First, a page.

President-elect Donald Trump says that he will build a wall along the U.S.-Mexico border. It will stop undocumented immigrants from entering the country. It will stop drugs from entering the country. It will be 50 feet tall. It will be nearly a thousand miles long. And it will cut the traditional lands of the Tohono O’odham Nation of Arizona in half.
“Over my dead body will a wall be built.”
The Tohono O’odham reservation is one of the largest in the nation, and occupies area that includes 76 miles of the U.S.-Mexico border. However, the tribe’s traditional lands extend deep into Mexico, and tribal members live on both sides of the border: With tribal identification, they cross regularly to visit family, receive medical services, and participate in ceremonial or religious services.
The prospect of slicing their homelands in two? Not welcome.
“Over my dead body will a wall be built,” says Verlon Jose, vice chairperson of the Tohono O’odham Nation. “If he decides to build a wall, he’s going to need to come talk to us, unless he wants to see another Standing Rock.”
In other words, to build the wall, Mr. Trump will have to fight for every single mile of Tohono O’odham land—legally, and possibly even physically.
And they’re not the only tribal nation that would be impacted by the wall.
Robert Holden, deputy director of the National Congress of American Indians, points to the Ysleta Del Sur in Texas and tribes in California, such as the Kumeyaay, who have relatives in Mexico. “There’s significant tribal sovereignty at stake here,” Holden says.
Currently, a vehicle barrier on Tohono O’odham land separates Mexico from the United States. It’s stopped cars and trucks from crashing across the border but hasn’t significantly curbed illegal activities in the area.
The nation sits inside what the Department of Homeland Security calls the Tucson Sector—262 miles of border stretching from New Mexico almost entirely across Arizona, and one of the busiest areas for illegal border activity in the U.S. In 2015, more than 60,000 pounds of marijuana, cocaine, methamphetamine, and heroin were seized by Tucson Border Patrol. According to officials, that same year, Border Patrol handled more than 2,100 drug cases, and some 680 smuggling cases were prosecuted out of the Tucson Sector.
But despite the statistics, the Tohono O’odham have resisted more intrusive physical barriers within their territory.
“The people of the Tohono O’odham Nation have always been against a wall,” says Jose. In the 1990s, he adds, federal agencies discussed a wall or some other additional security barrier, but the tribe resisted, and the plan was dropped.
“It really would undermine a lot of cooperative agreements that law enforcement rely on to police that border.”
In order to deal with criminal activities in the area, the nation has opted to work with the Department of Homeland Security, U.S. Immigration and Customs Enforcement, as well as Border Patrol. For instance, the Shadow Wolves—a Tohono O’odham tactical patrol unit—have worked with DHS since the early 2000s and are responsible for seizing thousands of pounds of illegal drugs and for hundreds of arrests on the reservation. And tribal law enforcement has worked closely with federal authorities as well as tribal communities to maintain a semblance of safety and order.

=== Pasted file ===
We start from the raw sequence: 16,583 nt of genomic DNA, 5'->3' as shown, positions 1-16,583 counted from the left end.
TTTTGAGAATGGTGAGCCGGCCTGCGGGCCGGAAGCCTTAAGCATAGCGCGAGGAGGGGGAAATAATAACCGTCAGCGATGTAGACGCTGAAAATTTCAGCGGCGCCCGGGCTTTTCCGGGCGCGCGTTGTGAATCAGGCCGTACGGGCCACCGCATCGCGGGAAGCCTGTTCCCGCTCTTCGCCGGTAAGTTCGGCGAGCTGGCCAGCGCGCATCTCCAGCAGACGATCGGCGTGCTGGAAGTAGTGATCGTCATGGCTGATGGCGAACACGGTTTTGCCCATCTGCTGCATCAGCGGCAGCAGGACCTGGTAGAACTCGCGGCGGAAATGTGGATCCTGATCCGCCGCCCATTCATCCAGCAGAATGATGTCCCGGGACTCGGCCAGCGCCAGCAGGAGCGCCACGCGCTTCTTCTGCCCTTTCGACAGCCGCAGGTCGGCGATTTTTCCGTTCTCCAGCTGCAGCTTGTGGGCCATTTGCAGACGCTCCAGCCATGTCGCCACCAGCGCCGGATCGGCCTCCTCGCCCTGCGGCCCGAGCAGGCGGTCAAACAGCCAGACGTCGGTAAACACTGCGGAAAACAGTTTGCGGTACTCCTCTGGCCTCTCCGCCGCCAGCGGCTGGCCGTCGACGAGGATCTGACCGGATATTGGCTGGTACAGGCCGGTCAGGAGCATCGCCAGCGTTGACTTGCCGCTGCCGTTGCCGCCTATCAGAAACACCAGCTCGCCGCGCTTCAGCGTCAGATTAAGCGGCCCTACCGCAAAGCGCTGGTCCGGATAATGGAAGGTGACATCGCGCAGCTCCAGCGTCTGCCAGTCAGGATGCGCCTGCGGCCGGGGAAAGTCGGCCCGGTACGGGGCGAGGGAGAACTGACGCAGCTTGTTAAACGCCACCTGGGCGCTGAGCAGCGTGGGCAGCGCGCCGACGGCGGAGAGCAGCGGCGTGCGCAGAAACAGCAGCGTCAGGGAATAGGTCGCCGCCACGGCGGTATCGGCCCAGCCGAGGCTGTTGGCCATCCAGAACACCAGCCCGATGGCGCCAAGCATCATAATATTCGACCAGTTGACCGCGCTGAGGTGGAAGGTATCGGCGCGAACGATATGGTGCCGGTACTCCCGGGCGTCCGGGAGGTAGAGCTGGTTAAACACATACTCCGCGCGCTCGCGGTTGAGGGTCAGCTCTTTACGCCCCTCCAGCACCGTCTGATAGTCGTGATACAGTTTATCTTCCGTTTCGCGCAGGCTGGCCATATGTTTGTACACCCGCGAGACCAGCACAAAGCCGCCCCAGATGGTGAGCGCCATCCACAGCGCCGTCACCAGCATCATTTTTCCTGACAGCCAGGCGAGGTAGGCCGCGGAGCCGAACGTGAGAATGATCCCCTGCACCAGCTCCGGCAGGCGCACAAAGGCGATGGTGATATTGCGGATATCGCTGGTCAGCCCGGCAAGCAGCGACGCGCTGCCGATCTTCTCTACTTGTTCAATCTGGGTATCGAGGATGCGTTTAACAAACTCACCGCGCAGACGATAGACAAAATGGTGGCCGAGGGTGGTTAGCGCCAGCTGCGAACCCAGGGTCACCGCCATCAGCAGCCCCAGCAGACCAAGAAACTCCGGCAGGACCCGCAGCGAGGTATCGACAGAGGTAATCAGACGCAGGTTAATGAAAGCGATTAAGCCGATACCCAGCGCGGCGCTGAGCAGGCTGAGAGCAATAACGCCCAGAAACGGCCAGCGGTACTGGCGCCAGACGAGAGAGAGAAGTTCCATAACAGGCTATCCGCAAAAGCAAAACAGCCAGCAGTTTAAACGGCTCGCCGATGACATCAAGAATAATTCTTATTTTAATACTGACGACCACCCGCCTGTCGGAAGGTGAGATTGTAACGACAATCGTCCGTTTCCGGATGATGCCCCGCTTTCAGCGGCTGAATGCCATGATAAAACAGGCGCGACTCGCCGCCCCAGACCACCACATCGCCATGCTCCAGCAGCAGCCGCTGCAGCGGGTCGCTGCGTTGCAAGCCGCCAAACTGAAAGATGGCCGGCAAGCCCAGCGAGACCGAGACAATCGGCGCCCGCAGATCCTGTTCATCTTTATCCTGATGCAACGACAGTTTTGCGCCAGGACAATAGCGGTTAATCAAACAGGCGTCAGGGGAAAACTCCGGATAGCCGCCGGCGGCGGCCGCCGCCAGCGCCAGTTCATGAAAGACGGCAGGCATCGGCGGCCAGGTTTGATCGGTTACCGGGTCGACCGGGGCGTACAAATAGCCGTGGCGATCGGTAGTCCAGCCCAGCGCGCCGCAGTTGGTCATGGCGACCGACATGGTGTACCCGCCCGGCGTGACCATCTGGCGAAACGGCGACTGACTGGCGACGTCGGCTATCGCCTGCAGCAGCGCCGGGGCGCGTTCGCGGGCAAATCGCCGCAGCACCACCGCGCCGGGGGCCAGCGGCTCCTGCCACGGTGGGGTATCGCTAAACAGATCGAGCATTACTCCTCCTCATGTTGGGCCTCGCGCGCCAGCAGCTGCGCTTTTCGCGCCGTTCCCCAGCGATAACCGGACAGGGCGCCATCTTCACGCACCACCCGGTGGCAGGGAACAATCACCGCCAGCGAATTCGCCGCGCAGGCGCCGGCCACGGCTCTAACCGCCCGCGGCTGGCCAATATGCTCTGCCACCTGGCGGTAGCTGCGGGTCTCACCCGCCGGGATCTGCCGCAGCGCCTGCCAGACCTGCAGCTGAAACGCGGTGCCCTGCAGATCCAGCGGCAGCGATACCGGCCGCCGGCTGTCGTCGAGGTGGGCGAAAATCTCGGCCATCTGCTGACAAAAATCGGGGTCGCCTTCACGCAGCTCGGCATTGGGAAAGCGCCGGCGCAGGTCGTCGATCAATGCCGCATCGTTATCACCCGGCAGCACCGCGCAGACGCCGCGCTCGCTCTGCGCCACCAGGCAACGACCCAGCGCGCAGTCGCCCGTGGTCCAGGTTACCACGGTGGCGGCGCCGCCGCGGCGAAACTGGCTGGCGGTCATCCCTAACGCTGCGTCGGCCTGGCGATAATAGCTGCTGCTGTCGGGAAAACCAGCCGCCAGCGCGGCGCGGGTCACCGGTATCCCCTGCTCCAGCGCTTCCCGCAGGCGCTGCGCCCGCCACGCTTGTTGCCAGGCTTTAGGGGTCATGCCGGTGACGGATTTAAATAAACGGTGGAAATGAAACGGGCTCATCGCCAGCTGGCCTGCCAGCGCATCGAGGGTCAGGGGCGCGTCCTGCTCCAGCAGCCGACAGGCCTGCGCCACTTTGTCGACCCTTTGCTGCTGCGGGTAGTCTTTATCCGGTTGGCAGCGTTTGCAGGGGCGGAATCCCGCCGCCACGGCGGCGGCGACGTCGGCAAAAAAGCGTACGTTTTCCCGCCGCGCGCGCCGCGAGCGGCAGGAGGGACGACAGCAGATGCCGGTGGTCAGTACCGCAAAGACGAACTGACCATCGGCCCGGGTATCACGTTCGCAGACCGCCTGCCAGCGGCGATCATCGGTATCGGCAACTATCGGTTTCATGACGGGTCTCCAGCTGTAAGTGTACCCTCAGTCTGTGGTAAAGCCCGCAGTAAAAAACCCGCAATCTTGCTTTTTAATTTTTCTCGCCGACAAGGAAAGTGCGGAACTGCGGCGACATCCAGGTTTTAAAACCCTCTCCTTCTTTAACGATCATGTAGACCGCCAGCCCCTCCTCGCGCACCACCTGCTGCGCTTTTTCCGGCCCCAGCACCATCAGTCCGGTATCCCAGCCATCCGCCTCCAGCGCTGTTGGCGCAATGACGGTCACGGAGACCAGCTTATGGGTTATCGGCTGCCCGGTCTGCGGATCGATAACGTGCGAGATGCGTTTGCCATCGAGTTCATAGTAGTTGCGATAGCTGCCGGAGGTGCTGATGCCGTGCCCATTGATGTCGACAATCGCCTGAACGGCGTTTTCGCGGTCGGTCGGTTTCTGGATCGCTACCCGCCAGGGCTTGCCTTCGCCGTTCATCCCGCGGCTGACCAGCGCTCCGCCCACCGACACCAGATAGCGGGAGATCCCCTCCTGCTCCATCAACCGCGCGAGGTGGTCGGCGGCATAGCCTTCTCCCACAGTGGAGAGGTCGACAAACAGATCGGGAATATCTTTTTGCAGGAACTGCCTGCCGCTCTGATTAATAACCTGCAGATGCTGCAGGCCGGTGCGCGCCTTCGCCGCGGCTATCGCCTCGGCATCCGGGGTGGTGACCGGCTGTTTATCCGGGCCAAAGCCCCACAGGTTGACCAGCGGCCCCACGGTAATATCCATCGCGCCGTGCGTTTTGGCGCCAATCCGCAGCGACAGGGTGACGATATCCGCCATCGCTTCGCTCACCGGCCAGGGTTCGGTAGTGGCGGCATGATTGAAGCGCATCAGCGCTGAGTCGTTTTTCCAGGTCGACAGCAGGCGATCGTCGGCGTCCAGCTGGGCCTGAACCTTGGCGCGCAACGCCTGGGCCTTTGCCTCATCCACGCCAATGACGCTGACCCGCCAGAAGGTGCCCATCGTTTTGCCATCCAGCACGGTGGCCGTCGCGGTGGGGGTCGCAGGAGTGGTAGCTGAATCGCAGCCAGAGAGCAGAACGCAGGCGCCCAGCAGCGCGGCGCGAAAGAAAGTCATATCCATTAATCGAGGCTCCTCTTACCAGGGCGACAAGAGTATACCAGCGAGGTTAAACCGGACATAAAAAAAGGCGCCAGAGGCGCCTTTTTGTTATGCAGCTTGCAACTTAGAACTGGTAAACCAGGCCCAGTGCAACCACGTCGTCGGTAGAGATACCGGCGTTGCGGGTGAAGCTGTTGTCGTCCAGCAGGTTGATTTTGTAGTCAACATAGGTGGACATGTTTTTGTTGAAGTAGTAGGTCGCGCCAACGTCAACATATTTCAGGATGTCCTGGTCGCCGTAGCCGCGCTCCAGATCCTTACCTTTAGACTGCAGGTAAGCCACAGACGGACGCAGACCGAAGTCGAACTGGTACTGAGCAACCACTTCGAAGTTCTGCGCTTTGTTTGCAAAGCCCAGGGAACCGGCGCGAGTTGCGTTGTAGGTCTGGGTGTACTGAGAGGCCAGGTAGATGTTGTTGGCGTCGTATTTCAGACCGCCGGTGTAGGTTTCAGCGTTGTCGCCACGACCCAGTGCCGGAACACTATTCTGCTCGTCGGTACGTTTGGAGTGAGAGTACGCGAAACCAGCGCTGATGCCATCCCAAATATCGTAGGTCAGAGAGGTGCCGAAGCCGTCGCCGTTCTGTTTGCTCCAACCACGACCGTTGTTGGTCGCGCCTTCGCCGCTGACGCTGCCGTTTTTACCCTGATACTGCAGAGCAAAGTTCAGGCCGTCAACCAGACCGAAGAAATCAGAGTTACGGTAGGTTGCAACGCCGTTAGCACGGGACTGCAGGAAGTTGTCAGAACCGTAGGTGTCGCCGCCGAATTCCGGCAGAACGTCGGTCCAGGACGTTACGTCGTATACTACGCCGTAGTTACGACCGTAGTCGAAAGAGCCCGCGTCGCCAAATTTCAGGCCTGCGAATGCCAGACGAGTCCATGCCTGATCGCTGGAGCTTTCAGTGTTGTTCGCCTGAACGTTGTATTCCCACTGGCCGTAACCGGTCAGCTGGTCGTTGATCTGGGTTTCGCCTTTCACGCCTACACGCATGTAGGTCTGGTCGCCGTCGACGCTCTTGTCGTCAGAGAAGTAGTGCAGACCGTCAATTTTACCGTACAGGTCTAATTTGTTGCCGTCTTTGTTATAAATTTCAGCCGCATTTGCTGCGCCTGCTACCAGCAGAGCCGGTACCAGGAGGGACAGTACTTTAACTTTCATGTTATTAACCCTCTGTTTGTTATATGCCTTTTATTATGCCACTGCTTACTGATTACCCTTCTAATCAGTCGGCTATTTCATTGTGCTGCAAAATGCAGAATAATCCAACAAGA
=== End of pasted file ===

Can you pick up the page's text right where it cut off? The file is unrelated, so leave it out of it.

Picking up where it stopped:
This doesn’t mean things are peachy down on the Tohono O’odham reservation, though: Tribal members say they are routinely harassed by Border Patrol; cultural and religious items are frequently confiscated; and detentions and deportations of tribal citizens are not uncommon. In 2014, two tribal members were hospitalized after being shot by a Border Patrol agent. The situation has often been compared to a Berlin Wall-like scenario, but the tribe has fought for and maintained the ability to enjoy its traditional homelands—at least more than if a wall were running through the middle of it.
“Let me come into your home and build a wall directly in the middle of your house and tell me what impacts that would have on you?” says Jose. “This land is our grocery store; this land is our medical facility, where we get our medicinal remedies from; this land is our college and university. Our sacred sites are in Mexico; our ceremonies are in what is now Mexico. The border is an imaginary line to us.”
Border Patrol officials declined to comment on the proposed wall or how the agency has worked with the Tohono O’odham in the past.
“Beyond the practical difficulties of building and maintaining such a wall, it really would undermine a lot of cooperative agreements that law enforcement rely on to police that border,” says Melissa Tatum, a law professor at the University of Arizona. “If they’re not cooperating with the Tohono O’odham that help to secure the border, it creates incentives to have more resistance.”
In the short term, when it comes to securing the border, there are no easy answers or solutions. But when it comes to working with tribal nations on the issue, in the eyes of the Tohono O’odham, Trump’s proposed wall represents either gross ignorance or blatant disregard for tribal sovereignty. And if construction begins, it could signal the winding back of clocks on U.S.-tribal relations on the border.
“I can’t even imagine how far it would set us back,” says Tatum. “More than a hundred years.”
Tristan Ahtone is an award-winning reporter and a member of the Kiowa Tribe. He serves as associate editor for tribal affairs at High Country News and is president of the Native American Journalists Association.